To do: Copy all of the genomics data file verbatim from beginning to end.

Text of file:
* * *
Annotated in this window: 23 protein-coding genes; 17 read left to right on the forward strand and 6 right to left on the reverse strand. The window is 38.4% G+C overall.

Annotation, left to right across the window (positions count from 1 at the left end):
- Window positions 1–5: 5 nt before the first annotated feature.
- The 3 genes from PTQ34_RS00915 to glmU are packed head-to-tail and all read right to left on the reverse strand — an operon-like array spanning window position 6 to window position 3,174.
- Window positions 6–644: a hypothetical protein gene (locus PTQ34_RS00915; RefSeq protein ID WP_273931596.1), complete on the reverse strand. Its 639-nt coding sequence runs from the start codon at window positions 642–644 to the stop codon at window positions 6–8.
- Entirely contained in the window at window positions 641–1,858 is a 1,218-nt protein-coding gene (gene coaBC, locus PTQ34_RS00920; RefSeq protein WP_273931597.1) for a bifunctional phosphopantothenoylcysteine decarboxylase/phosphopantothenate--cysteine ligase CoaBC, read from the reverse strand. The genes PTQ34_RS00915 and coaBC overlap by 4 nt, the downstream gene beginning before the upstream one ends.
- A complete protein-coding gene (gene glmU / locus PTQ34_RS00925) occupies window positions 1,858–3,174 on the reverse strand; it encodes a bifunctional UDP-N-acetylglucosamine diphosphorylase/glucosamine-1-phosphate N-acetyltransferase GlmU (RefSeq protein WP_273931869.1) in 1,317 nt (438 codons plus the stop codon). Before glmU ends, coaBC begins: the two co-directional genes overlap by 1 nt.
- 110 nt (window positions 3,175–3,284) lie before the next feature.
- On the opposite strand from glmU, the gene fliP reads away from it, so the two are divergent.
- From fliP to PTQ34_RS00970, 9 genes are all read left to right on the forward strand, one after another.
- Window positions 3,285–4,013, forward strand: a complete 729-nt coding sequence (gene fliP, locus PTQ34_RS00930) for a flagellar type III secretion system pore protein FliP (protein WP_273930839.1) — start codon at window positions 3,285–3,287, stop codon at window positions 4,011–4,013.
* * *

Annotated in this window: 23 protein-coding genes; 17 read left to right on the forward strand and 6 right to left on the reverse strand. The window is 38.4% G+C overall.

Annotation, left to right across the window (positions count from 1 at the left end):
- Window positions 1–5: 5 nt before the first annotated feature.
- The 3 genes from PTQ34_RS00915 to glmU are packed head-to-tail and all read right to left on the reverse strand — an operon-like array spanning window position 6 to window position 3,174.
- Window positions 6–644: a hypothetical protein gene (locus PTQ34_RS00915; RefSeq protein ID WP_273931596.1), complete on the reverse strand. Its 639-nt coding sequence runs from the start codon at window positions 642–644 to the stop codon at window positions 6–8.
- Entirely contained in the window at window positions 641–1,858 is a 1,218-nt protein-coding gene (gene coaBC, locus PTQ34_RS00920; RefSeq protein WP_273931597.1) for a bifunctional phosphopantothenoylcysteine decarboxylase/phosphopantothenate--cysteine ligase CoaBC, read from the reverse strand. The genes PTQ34_RS00915 and coaBC overlap by 4 nt, the downstream gene beginning before the upstream one ends.
- A complete protein-coding gene (gene glmU / locus PTQ34_RS00925) occupies window positions 1,858–3,174 on the reverse strand; it encodes a bifunctional UDP-N-acetylglucosamine diphosphorylase/glucosamine-1-phosphate N-acetyltransferase GlmU (RefSeq protein WP_273931869.1) in 1,317 nt (438 codons plus the stop codon). Before glmU ends, coaBC begins: the two co-directional genes overlap by 1 nt.
- 110 nt (window positions 3,175–3,284) lie before the next feature.
- On the opposite strand from glmU, the gene fliP reads away from it, so the two are divergent.
- From fliP to PTQ34_RS00970, 9 genes are all read left to right on the forward strand, one after another.
- Window positions 3,285–4,013, forward strand: a complete 729-nt coding sequence (gene fliP, locus PTQ34_RS00930) for a flagellar type III secretion system pore protein FliP (protein WP_273930839.1) — start codon at window positions 3,285–3,287, stop codon at window positions 4,011–4,013.